Best Worst Advice When Applying to Creative Writing MFA Programs

So you’ve decided to apply to MFA programs. Congratulations! You think this could be your way out, or your way in. Maybe you have spent the past three years waiting tables and writing. Maybe you just graduated and can’t get enough. No matter what led to this decision, it is a good one. And you’ll never know if you don’t try. Which that leads me to divulge the first bit of the best worst advice: don’t. even. try.

Just apply to your top 3 program choices— you’ll be good to go!

With hundreds of programs available to you all over the country, it can be an overwhelming task to apply. Luckily for you, you don’t have to. As previously mentioned, you’ll be best off not applying whatsoever but, if you insist, don’t bother applying to more than a few schools. No need. Yeah, most programs typically admit six to twelve students from an applicant pool of hundreds. And yea, funding can be limited. But the metapoetics of your work right now are irresistible. So keep it limited to only a few programs. Better yet, only apply to Iowa.

The writing sample matters somewhat

It is okay that you wrote these poems wine drunk over the past year. And that no one besides you knows that they exist. You know what rhymes with workshop? The world trying to change you. Revision is for the birds. That piece of writing you threw down while people watching on your lunch break is perfection as is. Don’t worry if there isn’t enough time to pull a strong writing sample together, your GRE scores and GPA will fill in the gaps. You already took the GRE right?

All the schools and programs are the same so don’t bother tailoring your application to any which one

In fact, don’t bother checking the application requirements, or the personal statement guidelines, or confirming any deadlines. The acceptance committee will admire your defiance. It will most likely be seen as the sign of a true artist: too creative to adhere to such social constructs. FYI, I would change the institution name as needed though. Unless you don’t have time. No biggie.

Submitting a subpar application is better than not submitting one at all

You haven’t had the time this year to really focus on your MFA application(s) like you wanted to. Go ahead and submit that application regardless. It’s all a crapshoot anyways. And honestly, everyone else is probably doing the same thing. You’ll be glad you did when you don’t get in anywhere and realize that you had the time and money to waste.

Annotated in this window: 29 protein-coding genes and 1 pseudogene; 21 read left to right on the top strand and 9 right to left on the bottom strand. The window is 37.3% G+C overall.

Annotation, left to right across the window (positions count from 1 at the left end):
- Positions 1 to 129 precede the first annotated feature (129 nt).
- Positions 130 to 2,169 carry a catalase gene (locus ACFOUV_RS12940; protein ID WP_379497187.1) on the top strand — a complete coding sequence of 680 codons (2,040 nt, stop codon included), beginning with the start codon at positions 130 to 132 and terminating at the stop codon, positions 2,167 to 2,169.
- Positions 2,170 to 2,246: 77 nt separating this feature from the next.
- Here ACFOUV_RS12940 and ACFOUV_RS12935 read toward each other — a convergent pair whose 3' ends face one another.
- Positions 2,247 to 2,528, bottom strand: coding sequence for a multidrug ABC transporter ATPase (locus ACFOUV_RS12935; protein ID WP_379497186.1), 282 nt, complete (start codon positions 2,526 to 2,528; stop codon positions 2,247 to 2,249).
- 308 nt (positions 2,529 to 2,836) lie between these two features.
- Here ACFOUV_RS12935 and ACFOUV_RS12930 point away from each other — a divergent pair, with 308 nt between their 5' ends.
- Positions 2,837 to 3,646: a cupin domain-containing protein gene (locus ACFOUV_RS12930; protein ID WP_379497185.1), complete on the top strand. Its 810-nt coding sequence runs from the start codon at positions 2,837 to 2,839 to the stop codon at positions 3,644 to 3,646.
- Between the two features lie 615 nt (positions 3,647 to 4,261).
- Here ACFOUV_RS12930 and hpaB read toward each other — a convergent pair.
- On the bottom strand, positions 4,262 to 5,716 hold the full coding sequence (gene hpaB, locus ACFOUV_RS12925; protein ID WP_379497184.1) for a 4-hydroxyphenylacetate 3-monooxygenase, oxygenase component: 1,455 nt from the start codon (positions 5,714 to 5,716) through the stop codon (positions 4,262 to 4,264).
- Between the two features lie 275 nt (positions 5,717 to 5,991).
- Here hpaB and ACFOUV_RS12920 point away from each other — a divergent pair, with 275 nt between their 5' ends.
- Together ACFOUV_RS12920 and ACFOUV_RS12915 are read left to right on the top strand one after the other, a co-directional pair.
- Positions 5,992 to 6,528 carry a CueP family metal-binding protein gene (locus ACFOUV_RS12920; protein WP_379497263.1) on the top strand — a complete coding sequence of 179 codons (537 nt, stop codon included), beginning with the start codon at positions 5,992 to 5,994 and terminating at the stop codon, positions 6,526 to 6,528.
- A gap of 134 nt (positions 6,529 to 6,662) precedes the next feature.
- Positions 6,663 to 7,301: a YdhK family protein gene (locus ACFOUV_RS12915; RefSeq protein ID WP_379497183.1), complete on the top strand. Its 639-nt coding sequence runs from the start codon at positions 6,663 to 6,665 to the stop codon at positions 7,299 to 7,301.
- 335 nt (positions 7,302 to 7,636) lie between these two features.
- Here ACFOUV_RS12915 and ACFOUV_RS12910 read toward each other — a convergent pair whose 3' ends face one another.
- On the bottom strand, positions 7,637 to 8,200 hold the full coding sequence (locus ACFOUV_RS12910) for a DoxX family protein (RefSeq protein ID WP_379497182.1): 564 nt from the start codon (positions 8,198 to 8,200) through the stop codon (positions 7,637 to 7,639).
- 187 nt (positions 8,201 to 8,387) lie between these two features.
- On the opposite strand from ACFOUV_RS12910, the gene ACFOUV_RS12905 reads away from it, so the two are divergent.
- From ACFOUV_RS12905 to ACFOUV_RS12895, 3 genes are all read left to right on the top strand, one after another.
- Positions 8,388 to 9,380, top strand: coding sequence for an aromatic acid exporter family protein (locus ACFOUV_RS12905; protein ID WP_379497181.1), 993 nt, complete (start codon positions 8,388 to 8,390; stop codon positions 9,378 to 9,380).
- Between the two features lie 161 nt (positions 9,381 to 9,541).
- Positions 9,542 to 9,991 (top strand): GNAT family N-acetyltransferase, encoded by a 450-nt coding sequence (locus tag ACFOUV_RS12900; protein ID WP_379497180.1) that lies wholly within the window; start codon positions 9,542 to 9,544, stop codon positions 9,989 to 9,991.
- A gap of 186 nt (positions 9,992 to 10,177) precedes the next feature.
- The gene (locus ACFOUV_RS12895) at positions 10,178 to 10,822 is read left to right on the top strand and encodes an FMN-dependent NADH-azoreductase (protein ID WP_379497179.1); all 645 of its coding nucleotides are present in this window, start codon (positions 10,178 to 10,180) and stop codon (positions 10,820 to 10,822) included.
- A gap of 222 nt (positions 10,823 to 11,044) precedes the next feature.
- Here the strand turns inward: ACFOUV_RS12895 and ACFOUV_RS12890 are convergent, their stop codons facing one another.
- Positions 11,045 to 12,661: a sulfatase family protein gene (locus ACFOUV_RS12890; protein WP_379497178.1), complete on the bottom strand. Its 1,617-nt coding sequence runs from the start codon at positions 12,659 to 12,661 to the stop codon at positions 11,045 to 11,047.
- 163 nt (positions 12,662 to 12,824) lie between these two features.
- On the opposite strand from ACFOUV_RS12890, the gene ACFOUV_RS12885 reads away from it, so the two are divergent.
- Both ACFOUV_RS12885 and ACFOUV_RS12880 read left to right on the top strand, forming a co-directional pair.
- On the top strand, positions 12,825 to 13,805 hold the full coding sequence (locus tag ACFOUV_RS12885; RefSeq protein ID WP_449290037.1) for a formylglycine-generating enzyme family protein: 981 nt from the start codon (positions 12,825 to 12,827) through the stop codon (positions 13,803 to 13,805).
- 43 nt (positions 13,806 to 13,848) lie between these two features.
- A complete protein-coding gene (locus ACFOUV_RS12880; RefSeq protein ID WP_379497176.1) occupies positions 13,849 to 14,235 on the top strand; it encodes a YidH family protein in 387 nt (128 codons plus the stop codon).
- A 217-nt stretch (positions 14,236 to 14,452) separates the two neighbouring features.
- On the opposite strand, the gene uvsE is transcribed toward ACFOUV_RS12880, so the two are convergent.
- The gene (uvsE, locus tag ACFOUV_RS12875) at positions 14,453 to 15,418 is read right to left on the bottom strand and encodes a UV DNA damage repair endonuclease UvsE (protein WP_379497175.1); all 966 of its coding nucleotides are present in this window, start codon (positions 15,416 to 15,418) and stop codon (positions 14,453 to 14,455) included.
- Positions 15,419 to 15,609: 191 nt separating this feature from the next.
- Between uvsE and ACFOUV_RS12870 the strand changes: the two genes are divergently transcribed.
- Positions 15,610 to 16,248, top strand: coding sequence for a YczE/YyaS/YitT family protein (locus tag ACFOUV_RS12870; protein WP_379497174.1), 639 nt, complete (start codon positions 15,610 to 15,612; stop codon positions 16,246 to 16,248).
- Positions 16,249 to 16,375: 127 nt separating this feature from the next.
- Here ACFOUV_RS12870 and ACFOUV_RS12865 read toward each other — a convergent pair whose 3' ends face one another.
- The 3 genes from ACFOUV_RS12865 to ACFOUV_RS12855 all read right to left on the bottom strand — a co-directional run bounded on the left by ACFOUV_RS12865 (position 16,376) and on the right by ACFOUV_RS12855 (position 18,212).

It is totally cool if your mother writes one of your recommendation letters

The best thing about your mom writing a recommendation letter? UM, EVERYTHING. She’s gonna say that your writing is awesome, that you are an amazing big sister/brother, that you always help with the dishes and, most importantly, that you are polite. Do yourself a favor, have your mom write one letter, have your dad write another, and—if you can pull it off—have your dog write one too. I mean, they know you best right? #trust


Full disclosure, I applied to 10 programs. I gave myself a year to pull it all together. I took the GRE, as a few programs do require it. I shamelessly started a kickstarter to fund my application (and GRE) fees. This was mostly just a place for my family and friends to conveniently contribute. I had several excel spreadsheets to keep it all organized. I reached out to my best bets for reccommendation letters, including a past college professor, two published writers/mentors, and a professional reference that spoke to my experience with mentoring youth. And I gave them plenty of time to get the letters back to me. I worked on my application packets nonstop. I shared my personal statements and poetry with friends of mine best suited for the task of proofreading. It takes a community. You don’t have to do it alone. But if you are alone, as many of us writers are, there are amazing resources to be found on the Internet. The point is, do it like you really want it. If you work at it regularly, cover all your bases, seek outside help when appropriate, stay organized and determined, you got a good shot. All we are all doing is trying. So try really hard.


Adele Elise Williams is an MFA candidate in poetry at Virginia Tech. She is the poetry editor for the minnesota review.




One thought on “Best Worst Advice When Applying to Creative Writing MFA Programs

  1. Pingback: Best “Worst” Advice When Applying to Creative Writing MFA Programs, Part II: Actual Advice | The Minnesota Review

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